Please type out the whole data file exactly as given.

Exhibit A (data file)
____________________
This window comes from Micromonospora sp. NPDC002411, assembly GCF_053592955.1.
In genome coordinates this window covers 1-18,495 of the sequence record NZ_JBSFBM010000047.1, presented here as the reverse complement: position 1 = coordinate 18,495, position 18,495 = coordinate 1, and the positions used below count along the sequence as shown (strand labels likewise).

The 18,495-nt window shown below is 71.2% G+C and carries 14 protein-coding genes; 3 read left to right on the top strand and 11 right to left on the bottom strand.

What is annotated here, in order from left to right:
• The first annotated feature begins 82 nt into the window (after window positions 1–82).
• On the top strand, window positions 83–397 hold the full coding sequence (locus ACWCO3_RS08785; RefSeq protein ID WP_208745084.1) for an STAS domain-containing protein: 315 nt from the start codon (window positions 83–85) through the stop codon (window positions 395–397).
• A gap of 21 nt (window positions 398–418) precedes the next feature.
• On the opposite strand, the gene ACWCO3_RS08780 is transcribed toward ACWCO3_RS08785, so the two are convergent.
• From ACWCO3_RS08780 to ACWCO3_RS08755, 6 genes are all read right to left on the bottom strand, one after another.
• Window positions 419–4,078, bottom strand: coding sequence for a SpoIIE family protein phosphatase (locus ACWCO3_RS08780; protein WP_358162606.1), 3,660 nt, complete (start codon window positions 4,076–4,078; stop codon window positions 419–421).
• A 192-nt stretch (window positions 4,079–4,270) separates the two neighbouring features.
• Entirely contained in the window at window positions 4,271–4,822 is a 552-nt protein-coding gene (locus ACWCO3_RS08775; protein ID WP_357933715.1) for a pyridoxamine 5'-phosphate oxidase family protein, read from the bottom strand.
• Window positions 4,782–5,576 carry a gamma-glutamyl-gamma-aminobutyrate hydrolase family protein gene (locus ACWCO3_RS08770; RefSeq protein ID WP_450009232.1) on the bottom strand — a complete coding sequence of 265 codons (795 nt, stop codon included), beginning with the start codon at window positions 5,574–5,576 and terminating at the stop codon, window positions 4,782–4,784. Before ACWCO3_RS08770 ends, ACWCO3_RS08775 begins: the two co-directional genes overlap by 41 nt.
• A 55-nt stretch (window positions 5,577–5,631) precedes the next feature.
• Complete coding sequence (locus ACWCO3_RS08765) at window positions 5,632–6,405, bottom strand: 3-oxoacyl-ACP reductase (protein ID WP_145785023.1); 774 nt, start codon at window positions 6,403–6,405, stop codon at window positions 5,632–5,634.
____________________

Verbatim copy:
This window comes from Micromonospora sp. NPDC002411, assembly GCF_053592955.1.
In genome coordinates this window covers 1-18,495 of the sequence record NZ_JBSFBM010000047.1, presented here as the reverse complement: position 1 = coordinate 18,495, position 18,495 = coordinate 1, and the positions used below count along the sequence as shown (strand labels likewise).

The 18,495-nt window shown below is 71.2% G+C and carries 14 protein-coding genes; 3 read left to right on the top strand and 11 right to left on the bottom strand.

What is annotated here, in order from left to right:
• The first annotated feature begins 82 nt into the window (after window positions 1–82).
• On the top strand, window positions 83–397 hold the full coding sequence (locus ACWCO3_RS08785; RefSeq protein ID WP_208745084.1) for an STAS domain-containing protein: 315 nt from the start codon (window positions 83–85) through the stop codon (window positions 395–397).
• A gap of 21 nt (window positions 398–418) precedes the next feature.
• On the opposite strand, the gene ACWCO3_RS08780 is transcribed toward ACWCO3_RS08785, so the two are convergent.
• From ACWCO3_RS08780 to ACWCO3_RS08755, 6 genes are all read right to left on the bottom strand, one after another.
• Window positions 419–4,078, bottom strand: coding sequence for a SpoIIE family protein phosphatase (locus ACWCO3_RS08780; protein WP_358162606.1), 3,660 nt, complete (start codon window positions 4,076–4,078; stop codon window positions 419–421).
• A 192-nt stretch (window positions 4,079–4,270) separates the two neighbouring features.
• Entirely contained in the window at window positions 4,271–4,822 is a 552-nt protein-coding gene (locus ACWCO3_RS08775; protein ID WP_357933715.1) for a pyridoxamine 5'-phosphate oxidase family protein, read from the bottom strand.
• Window positions 4,782–5,576 carry a gamma-glutamyl-gamma-aminobutyrate hydrolase family protein gene (locus ACWCO3_RS08770; RefSeq protein ID WP_450009232.1) on the bottom strand — a complete coding sequence of 265 codons (795 nt, stop codon included), beginning with the start codon at window positions 5,574–5,576 and terminating at the stop codon, window positions 4,782–4,784. Before ACWCO3_RS08770 ends, ACWCO3_RS08775 begins: the two co-directional genes overlap by 41 nt.
• A 55-nt stretch (window positions 5,577–5,631) precedes the next feature.
• Complete coding sequence (locus ACWCO3_RS08765) at window positions 5,632–6,405, bottom strand: 3-oxoacyl-ACP reductase (protein ID WP_145785023.1); 774 nt, start codon at window positions 6,403–6,405, stop codon at window positions 5,632–5,634.